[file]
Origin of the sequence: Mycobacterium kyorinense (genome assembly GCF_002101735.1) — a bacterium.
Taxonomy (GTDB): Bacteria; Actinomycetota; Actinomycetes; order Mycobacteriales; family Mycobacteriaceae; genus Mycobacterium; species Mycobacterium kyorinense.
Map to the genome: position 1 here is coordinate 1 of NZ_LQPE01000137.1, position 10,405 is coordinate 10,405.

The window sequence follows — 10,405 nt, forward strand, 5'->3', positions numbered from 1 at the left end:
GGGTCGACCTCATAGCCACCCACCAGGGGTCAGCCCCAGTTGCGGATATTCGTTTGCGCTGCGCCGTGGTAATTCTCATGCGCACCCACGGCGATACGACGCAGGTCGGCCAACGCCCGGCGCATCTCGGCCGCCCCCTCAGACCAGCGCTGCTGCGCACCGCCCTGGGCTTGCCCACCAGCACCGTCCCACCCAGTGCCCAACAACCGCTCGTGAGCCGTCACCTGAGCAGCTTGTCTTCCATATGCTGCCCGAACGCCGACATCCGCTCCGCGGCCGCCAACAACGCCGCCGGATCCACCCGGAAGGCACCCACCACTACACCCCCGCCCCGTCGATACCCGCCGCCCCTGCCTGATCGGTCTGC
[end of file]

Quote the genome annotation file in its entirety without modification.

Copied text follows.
Origin of the sequence: Mycobacterium kyorinense (genome assembly GCF_002101735.1) — a bacterium.
Taxonomy (GTDB): Bacteria; Actinomycetota; Actinomycetes; order Mycobacteriales; family Mycobacteriaceae; genus Mycobacterium; species Mycobacterium kyorinense.
Map to the genome: position 1 here is coordinate 1 of NZ_LQPE01000137.1, position 10,405 is coordinate 10,405.

The window sequence follows — 10,405 nt, forward strand, 5'->3', positions numbered from 1 at the left end:
GGGTCGACCTCATAGCCACCCACCAGGGGTCAGCCCCAGTTGCGGATATTCGTTTGCGCTGCGCCGTGGTAATTCTCATGCGCACCCACGGCGATACGACGCAGGTCGGCCAACGCCCGGCGCATCTCGGCCGCCCCCTCAGACCAGCGCTGCTGCGCACCGCCCTGGGCTTGCCCACCAGCACCGTCCCACCCAGTGCCCAACAACCGCTCGTGAGCCGTCACCTGAGCAGCTTGTCTTCCATATGCTGCCCGAACGCCGACATCCGCTCCGCGGCCGCCAACAACGCCGCCGGATCCACCCGGAAGGCACCCACCACTACACCCCCGCCCCGTCGATACCCGCCGCCCCTGCCTGATCGGTCTGC